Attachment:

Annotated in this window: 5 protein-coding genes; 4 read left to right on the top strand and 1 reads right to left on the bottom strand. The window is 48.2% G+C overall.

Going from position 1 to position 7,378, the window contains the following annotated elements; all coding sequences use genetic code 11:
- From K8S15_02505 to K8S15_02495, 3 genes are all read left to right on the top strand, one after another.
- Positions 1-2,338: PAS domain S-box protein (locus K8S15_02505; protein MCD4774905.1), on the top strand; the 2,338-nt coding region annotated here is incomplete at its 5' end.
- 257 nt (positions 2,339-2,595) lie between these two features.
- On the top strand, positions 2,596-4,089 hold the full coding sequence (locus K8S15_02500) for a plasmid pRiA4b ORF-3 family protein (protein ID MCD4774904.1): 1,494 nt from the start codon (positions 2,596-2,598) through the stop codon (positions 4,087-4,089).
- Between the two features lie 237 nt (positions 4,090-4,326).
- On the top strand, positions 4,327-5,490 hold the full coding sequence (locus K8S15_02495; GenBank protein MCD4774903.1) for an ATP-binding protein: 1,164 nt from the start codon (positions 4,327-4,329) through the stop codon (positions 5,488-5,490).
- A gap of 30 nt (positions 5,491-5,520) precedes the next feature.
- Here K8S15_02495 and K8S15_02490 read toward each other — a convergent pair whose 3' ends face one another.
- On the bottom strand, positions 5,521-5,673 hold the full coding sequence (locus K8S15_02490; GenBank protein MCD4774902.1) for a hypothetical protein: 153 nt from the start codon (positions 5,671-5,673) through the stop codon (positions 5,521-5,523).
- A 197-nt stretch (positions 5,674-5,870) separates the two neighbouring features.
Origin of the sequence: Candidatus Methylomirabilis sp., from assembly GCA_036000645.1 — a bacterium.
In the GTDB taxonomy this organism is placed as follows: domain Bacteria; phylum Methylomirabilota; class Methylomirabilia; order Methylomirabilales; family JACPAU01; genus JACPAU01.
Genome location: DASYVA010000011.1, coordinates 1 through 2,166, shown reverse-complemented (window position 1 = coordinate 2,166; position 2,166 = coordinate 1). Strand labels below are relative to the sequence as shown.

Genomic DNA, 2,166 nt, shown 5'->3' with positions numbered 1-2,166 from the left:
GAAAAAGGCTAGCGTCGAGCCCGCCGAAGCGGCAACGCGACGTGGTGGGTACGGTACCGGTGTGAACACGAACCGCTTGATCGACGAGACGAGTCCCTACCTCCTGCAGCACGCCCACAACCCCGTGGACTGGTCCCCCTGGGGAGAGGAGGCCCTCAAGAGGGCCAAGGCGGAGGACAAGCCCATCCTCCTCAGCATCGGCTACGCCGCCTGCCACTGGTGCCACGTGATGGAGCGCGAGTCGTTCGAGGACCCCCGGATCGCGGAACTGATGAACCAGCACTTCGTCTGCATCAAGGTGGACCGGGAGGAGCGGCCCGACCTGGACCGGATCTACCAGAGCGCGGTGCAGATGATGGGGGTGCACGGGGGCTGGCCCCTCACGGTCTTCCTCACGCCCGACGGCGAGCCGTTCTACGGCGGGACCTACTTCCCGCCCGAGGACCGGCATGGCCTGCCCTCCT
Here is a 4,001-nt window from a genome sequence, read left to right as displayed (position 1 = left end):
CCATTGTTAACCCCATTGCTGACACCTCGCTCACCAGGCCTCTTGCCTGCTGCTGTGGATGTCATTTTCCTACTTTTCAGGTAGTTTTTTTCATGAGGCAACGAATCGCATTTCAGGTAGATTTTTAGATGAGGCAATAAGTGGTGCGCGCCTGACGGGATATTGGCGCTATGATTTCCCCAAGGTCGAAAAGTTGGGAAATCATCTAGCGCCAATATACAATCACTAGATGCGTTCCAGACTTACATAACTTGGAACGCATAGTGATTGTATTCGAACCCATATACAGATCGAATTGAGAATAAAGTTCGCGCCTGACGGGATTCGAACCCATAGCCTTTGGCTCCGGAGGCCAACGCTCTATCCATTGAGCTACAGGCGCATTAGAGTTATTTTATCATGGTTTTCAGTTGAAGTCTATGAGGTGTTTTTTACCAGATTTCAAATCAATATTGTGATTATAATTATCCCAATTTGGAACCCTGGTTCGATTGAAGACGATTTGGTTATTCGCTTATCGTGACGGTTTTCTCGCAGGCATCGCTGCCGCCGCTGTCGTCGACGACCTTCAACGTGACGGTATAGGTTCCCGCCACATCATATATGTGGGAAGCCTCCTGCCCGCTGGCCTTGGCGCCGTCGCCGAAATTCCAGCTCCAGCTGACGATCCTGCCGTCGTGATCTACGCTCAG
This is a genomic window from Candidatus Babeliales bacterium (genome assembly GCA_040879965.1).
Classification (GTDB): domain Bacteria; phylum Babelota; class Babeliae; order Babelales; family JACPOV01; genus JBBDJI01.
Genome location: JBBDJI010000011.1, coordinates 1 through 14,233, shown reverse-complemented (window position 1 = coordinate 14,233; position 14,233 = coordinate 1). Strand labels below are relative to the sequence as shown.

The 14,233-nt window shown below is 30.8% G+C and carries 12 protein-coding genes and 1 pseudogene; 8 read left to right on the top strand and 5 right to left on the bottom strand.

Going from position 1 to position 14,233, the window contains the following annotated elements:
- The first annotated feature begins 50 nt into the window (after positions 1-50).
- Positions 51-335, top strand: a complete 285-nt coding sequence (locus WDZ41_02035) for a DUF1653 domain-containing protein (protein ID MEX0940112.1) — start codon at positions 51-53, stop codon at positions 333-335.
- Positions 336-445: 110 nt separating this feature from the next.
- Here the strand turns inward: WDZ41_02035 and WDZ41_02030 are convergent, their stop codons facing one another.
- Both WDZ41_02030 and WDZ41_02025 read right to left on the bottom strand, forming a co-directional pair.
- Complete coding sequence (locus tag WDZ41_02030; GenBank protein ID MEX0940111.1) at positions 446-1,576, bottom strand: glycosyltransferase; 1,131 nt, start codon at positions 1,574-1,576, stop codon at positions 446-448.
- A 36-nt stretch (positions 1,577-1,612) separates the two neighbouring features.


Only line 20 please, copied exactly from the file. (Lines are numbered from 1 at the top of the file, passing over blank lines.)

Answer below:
This is a genomic window from Candidatus Babeliales bacterium (genome assembly GCA_040879965.1).